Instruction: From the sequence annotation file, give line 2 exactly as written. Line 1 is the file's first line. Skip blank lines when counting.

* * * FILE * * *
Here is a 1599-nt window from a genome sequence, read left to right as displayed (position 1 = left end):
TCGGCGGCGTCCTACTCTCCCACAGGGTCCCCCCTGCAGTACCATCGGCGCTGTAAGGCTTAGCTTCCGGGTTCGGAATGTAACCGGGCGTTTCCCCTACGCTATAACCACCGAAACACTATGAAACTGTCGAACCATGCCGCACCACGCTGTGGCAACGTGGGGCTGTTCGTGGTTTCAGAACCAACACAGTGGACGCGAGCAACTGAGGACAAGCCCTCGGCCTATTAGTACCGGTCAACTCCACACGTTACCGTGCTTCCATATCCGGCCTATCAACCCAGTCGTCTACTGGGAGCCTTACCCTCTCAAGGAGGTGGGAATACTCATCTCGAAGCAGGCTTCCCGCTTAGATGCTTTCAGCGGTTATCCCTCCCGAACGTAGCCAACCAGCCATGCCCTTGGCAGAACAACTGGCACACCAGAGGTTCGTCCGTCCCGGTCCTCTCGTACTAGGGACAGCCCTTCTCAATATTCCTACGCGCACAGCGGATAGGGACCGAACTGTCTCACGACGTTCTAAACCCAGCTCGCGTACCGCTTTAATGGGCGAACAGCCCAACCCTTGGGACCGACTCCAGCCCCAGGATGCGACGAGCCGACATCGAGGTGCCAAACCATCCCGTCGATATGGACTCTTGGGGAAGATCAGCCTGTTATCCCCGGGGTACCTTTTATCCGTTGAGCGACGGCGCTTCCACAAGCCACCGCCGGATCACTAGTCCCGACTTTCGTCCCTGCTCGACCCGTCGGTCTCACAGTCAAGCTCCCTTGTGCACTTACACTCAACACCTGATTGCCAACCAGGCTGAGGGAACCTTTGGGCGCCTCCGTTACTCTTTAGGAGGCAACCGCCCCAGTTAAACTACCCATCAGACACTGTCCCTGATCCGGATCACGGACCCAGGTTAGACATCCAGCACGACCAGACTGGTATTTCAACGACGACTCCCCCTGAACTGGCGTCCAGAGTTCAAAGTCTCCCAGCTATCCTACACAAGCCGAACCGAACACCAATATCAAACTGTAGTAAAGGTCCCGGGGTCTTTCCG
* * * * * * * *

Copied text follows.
TCGGCGGCGTCCTACTCTCCCACAGGGTCCCCCCTGCAGTACCATCGGCGCTGTAAGGCTTAGCTTCCGGGTTCGGAATGTAACCGGGCGTTTCCCCTACGCTATAACCACCGAAACACTATGAAACTGTCGAACCATGCCGCACCACGCTGTGGCAACGTGGGGCTGTTCGTGGTTTCAGAACCAACACAGTGGACGCGAGCAACTGAGGACAAGCCCTCGGCCTATTAGTACCGGTCAACTCCACACGTTACCGTGCTTCCATATCCGGCCTATCAACCCAGTCGTCTACTGGGAGCCTTACCCTCTCAAGGAGGTGGGAATACTCATCTCGAAGCAGGCTTCCCGCTTAGATGCTTTCAGCGGTTATCCCTCCCGAACGTAGCCAACCAGCCATGCCCTTGGCAGAACAACTGGCACACCAGAGGTTCGTCCGTCCCGGTCCTCTCGTACTAGGGACAGCCCTTCTCAATATTCCTACGCGCACAGCGGATAGGGACCGAACTGTCTCACGACGTTCTAAACCCAGCTCGCGTACCGCTTTAATGGGCGAACAGCCCAACCCTTGGGACCGACTCCAGCCCCAGGATGCGACGAGCCGACATCGAGGTGCCAAACCATCCCGTCGATATGGACTCTTGGGGAAGATCAGCCTGTTATCCCCGGGGTACCTTTTATCCGTTGAGCGACGGCGCTTCCACAAGCCACCGCCGGATCACTAGTCCCGACTTTCGTCCCTGCTCGACCCGTCGGTCTCACAGTCAAGCTCCCTTGTGCACTTACACTCAACACCTGATTGCCAACCAGGCTGAGGGAACCTTTGGGCGCCTCCGTTACTCTTTAGGAGGCAACCGCCCCAGTTAAACTACCCATCAGACACTGTCCCTGATCCGGATCACGGACCCAGGTTAGACATCCAGCACGACCAGACTGGTATTTCAACGACGACTCCCCCTGAACTGGCGTCCAGAGTTCAAAGTCTCCCAGCTATCCTACACAAGCCGAACCGAACACCAATATCAAACTGTAGTAAAGGTCCCGGGGTCTTTCCG